But I wanted to give it another shot.
Me: using my writing style, please give me copy i can post on social media about the best book i’ve read lately, my plan this weekend to visit a friend and go out to dinner, my research on the best dog breeds for runners, and a romantic comedy movie i’m excited about.
ChatGPT: Sure, I’d be happy to help you out. Here’s my attempt at matching your writing style:
Y’all, I just finished the most amazing book! I’m talking laugh-out-loud funny, tear-jerkingly emotional, and heartwarming all at the same time. I can’t recommend it enough – if you’re looking for a great read, this is it!
This weekend, I’m headed to visit one of my besties and we’re planning to hit up a new restaurant in town. I’m excited to catch up and have some delicious food, drinks, and laughs.
In other news, I’ve been doing some research on the best dog breeds for runners. I’m a huge fan of running and I’m considering getting a furry running partner. I’m loving what I’m finding so far, and I think I might have found the perfect match for me!
Last but not least, I am so excited for this upcoming romantic comedy movie. I saw the trailer and it looks hilarious and heartwarming. I’ll definitely be there on opening night – who’s with me?
Again…serviceable. But it definitely doesn’t sound like Editor Jess. Our voice and style are what make us stand out in a crowded market, whether that’s a market of other authors or AI-generated copy.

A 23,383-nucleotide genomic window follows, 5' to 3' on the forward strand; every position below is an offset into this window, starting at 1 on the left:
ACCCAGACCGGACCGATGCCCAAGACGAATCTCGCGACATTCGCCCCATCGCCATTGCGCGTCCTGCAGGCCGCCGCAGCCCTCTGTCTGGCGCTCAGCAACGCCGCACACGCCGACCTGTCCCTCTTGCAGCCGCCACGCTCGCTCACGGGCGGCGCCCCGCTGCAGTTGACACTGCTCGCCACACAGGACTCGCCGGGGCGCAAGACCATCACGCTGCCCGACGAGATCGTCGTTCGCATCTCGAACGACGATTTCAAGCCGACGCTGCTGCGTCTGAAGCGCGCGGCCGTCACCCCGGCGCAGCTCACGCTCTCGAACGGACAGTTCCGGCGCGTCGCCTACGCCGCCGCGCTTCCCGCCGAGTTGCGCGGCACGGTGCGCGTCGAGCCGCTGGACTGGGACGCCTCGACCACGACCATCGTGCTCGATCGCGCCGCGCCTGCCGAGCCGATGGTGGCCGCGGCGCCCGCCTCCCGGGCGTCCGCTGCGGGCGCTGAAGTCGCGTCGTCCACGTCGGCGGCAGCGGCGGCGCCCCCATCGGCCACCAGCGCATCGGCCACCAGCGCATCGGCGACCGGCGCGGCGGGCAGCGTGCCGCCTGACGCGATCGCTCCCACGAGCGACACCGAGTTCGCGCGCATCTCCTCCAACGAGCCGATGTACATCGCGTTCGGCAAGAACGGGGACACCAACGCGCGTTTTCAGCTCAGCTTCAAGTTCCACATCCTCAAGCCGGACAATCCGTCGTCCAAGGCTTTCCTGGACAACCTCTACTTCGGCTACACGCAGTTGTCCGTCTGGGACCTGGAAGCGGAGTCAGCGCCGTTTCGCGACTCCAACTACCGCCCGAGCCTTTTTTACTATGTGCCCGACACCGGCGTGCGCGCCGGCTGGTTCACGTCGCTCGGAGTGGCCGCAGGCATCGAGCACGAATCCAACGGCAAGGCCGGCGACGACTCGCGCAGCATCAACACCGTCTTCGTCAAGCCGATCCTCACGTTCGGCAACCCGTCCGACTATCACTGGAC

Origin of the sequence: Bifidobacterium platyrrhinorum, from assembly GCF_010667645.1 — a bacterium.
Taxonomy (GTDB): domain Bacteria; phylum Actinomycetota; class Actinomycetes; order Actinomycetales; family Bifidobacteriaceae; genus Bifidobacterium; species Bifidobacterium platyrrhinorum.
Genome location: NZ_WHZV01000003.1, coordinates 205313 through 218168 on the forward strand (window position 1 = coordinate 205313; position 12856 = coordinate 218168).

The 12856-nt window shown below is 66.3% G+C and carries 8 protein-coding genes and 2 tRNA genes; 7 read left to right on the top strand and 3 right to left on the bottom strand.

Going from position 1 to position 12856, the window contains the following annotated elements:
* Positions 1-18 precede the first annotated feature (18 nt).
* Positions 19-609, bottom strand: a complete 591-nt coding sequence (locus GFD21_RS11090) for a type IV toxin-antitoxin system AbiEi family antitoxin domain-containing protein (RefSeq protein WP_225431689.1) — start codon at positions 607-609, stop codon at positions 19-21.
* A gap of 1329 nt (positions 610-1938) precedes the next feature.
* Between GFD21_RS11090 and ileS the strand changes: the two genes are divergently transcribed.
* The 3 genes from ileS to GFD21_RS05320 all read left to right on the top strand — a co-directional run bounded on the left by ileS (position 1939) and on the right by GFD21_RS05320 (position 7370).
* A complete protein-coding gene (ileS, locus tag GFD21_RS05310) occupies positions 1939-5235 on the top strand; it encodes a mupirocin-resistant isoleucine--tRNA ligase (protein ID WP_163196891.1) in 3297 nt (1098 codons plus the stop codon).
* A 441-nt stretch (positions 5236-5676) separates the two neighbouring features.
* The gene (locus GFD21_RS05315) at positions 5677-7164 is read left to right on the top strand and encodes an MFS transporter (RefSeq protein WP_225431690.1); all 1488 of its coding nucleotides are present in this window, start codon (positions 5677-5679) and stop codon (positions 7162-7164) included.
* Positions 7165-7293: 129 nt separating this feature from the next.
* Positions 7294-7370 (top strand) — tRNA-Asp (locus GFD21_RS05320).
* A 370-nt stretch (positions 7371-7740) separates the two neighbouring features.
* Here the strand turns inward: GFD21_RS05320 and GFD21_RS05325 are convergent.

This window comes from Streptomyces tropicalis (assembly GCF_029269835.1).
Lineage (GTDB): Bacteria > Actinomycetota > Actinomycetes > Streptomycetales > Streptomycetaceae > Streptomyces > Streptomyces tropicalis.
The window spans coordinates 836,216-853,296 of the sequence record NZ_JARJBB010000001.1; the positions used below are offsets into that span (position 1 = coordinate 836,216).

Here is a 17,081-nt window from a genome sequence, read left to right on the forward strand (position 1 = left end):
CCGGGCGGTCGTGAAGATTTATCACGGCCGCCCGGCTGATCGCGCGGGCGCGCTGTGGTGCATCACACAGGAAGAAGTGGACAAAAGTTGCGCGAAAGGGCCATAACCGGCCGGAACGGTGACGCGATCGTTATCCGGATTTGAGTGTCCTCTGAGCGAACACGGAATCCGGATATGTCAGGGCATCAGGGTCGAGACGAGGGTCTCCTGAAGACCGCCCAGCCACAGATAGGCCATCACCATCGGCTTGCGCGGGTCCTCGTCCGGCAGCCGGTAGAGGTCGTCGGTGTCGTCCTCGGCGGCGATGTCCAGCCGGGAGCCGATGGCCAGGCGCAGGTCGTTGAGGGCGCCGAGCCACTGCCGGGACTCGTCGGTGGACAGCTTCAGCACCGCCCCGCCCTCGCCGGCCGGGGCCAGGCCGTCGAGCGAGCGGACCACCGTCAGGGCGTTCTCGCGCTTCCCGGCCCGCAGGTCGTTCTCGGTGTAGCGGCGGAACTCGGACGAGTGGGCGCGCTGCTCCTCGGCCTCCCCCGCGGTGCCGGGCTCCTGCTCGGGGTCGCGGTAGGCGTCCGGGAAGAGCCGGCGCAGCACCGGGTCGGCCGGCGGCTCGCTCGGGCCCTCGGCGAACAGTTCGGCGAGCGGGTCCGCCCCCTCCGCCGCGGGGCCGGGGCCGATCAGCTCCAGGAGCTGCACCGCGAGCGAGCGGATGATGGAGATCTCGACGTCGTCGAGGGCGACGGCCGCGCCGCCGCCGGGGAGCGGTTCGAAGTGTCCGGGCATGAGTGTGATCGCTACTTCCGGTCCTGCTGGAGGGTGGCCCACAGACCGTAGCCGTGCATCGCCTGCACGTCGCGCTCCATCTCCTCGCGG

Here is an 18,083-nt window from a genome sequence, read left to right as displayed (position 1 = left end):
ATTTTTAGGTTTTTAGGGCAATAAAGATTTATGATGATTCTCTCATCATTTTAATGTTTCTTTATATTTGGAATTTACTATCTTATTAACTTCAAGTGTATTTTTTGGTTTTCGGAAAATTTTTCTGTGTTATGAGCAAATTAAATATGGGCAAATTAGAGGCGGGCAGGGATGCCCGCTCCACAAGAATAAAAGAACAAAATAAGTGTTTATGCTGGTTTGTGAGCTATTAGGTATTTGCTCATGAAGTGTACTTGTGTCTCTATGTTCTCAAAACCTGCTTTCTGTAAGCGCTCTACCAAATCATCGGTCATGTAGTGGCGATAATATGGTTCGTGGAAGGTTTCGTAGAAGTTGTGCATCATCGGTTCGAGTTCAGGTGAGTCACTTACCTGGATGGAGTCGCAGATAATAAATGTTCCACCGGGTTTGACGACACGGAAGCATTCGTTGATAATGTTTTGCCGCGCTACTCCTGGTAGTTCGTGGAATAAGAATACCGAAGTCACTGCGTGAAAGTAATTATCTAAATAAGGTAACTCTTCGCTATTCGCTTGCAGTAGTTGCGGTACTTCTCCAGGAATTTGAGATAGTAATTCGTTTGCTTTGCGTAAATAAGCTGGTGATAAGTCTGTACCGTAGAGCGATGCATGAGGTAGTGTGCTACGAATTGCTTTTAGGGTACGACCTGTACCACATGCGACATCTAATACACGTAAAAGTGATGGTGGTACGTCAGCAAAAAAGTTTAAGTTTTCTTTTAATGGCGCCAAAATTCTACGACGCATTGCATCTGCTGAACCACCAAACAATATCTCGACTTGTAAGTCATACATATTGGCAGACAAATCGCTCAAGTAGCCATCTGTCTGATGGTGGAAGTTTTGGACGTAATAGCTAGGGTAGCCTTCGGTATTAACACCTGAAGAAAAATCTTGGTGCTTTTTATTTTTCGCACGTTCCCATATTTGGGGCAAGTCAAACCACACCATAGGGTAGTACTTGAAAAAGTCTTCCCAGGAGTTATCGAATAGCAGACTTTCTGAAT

So what next?
It’s here, and I believe we might as well learn how to use it instead of letting the technology get so far ahead of us that we feel left in the past. Think about your grandparents trying to program a TiVo or use a laptop. We don’t want to be them.
Could ChatGPT be useful for authors?
Let’s generate some ideas to get unstuck in our current WIP. Remember, I’m trying to be as specific as possible to give it the best chance of returning “good” results.
Me: the heroine in my contemporary romance novel has just moved to a new apartment building and lives next door to her boss from work, who she hates. what are some funny situations i can put them in?